The movement itself did not have a proper name until after this work, early in the 1960s, when an article in the journal “Ark” was written with the title “machine, auto creative and auto destructive art” Throughout the 1960s ADA gained popularity with the swiss sculpture artist, Jean Tinguely creating the first self-destructing machine sculpture, set into motion on the 18th of March 1960, titled “Homage a new York” the piece is a self-constructing and self-destroying work of art, made up of bicycle wheels, motors, a piano, and even a bathtub amongst many other random objects!
The final sculpture stood over 27 feet high, 23 feet long and painted entirely in white. Once positioned in front of the audience in the Museum of modern arts sculpture garden, the sculpture began to batter itself into pieces whilst a radio recording from Jean explaining his work played in the background whilst a shrill voice corrected him on his own work; shortly after being set in motion the fire department put an end to the performance, with the remnants being kept inside the gallery.
According to the artist, this work was an attempt to liberate himself from the material, and gain true creative freedom, he believed a work of art could never be completed which is partly why he moved from traditional paintings to these kinetic sculptures, this work was supposed to completely destroy itself, leaving no trace of its existence before the fire dept. stepped in, it was important for the piece to be the opposite of the nearby skyscrapers, cathedrals, and the “museum idea” that everything should be perfect and preserved in time.
Another key moment in the history of auto destructive art is another of metzgers works, a public demonstration “destruction in art symposium” in London, in 1966, and again in 1968 in New York, when he stacked books into a sculpture named the “skoob towers” and set them on fire; symbolising how western culture burnt out and backwards. In the modern day, auto destructive art is not widely taught or recognised but still has a large number of artists who learn about the movement themselves, and bring to light worldly issues through their work, such as Pete Townsend and Kieth moon from the band, The WHO, with the guitarist smashing his guitar on stage, shortly followed by the drummer placing explosives in his drums.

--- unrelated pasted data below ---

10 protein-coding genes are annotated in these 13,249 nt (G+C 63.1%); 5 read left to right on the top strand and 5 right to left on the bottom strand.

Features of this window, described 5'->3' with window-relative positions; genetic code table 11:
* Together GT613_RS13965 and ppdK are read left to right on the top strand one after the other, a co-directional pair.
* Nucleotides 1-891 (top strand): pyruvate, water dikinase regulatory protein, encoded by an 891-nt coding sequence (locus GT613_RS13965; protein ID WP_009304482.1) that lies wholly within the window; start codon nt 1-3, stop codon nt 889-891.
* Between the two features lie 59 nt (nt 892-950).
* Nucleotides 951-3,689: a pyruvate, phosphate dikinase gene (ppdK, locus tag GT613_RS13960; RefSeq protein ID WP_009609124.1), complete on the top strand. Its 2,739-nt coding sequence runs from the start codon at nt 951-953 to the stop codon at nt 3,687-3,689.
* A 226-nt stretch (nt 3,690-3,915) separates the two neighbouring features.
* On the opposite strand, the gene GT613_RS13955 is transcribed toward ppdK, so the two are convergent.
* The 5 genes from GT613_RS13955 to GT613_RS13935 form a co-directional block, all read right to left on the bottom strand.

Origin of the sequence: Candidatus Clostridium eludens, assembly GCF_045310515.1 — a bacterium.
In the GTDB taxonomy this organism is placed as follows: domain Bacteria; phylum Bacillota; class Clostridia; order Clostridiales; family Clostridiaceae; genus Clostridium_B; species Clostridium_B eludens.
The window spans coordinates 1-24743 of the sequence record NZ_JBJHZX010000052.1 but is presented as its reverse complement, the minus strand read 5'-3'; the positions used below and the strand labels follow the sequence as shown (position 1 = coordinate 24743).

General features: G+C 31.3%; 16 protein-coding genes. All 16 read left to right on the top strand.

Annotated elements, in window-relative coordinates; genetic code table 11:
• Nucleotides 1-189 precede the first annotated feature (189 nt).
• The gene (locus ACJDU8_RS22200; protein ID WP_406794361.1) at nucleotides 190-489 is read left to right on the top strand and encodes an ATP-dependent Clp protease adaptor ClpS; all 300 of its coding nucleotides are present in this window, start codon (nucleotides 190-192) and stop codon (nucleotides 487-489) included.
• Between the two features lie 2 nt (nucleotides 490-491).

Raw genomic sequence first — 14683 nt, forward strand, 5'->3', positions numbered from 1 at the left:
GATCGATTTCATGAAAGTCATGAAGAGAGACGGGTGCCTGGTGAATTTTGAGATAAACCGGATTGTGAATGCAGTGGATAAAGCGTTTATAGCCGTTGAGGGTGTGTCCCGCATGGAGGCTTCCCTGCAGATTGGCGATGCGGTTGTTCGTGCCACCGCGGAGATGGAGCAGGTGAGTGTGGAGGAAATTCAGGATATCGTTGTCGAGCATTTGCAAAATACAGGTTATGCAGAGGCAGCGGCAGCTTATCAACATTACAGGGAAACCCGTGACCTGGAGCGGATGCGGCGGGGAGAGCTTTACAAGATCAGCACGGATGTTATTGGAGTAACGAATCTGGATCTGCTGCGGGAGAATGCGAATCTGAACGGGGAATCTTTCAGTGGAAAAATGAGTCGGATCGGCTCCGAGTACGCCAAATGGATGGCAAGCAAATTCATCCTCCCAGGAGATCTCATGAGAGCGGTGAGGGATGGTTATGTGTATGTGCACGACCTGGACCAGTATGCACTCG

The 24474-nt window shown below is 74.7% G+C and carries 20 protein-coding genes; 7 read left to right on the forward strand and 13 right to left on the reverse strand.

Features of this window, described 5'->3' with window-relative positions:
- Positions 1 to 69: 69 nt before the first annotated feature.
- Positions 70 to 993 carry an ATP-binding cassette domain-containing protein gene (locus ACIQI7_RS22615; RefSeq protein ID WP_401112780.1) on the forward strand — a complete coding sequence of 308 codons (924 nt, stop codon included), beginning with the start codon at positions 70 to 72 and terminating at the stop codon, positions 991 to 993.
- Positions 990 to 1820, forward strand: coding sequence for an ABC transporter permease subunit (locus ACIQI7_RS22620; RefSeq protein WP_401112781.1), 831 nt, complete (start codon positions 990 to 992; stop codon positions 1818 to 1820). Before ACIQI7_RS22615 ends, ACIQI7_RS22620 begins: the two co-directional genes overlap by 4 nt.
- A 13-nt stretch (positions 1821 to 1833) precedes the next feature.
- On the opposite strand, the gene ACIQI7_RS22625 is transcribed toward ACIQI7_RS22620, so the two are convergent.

The movement has begun to make a comeback with the exhibition “Damage Control: Art & destruction since 1950” at the Hirshhorn museum and sculpture garden in Washington D.C in 2013, and bankys famous shredded painting, you’ll have probably heard about this one, “love is in the bin” previously known as “girl with balloon” where his painting was sold at auction for a record £1,042,000! Before to the shock and horror of onlookers, shredding itself immediately after being sold; according to Banksy themselves, the work was supposed to completely shred itself and had worked everytime in the rehearsals; this provocative act was intended as a protest at the greed of the art market, concerned with nothing but monetary value and status; as was the case with Yoko Onos work however, it seems they still did not understand the meaning of the clearly anti-capitalist demonstration as attendees to the auction began scrambling to pay more for the painting thinking it would be worth more, and praising the piece to be “the first artwork in history to be created live at auction”
the good news however is that this act of mischief alone has brought back the ADA and Anti art movements; With the most recent and currently most controversial being the defacing of statues of slave traders and racists, with arguments, protests and anti-protests on whether they should stay up or not; and many being taken down by the government before they can by protestors, the first of these being the symbolic breaking of the slave trader “Edward Colston” who was removed from his pedestal to be sank in the same canal where his ships docked; all around the world people are engaging, knowingly or not, with the key ideals of auto destructive art; by protesting worldly injustices through the medium of Art.
thank you for reading and i hope you learnt something new,
written and edited by: Becky Rydel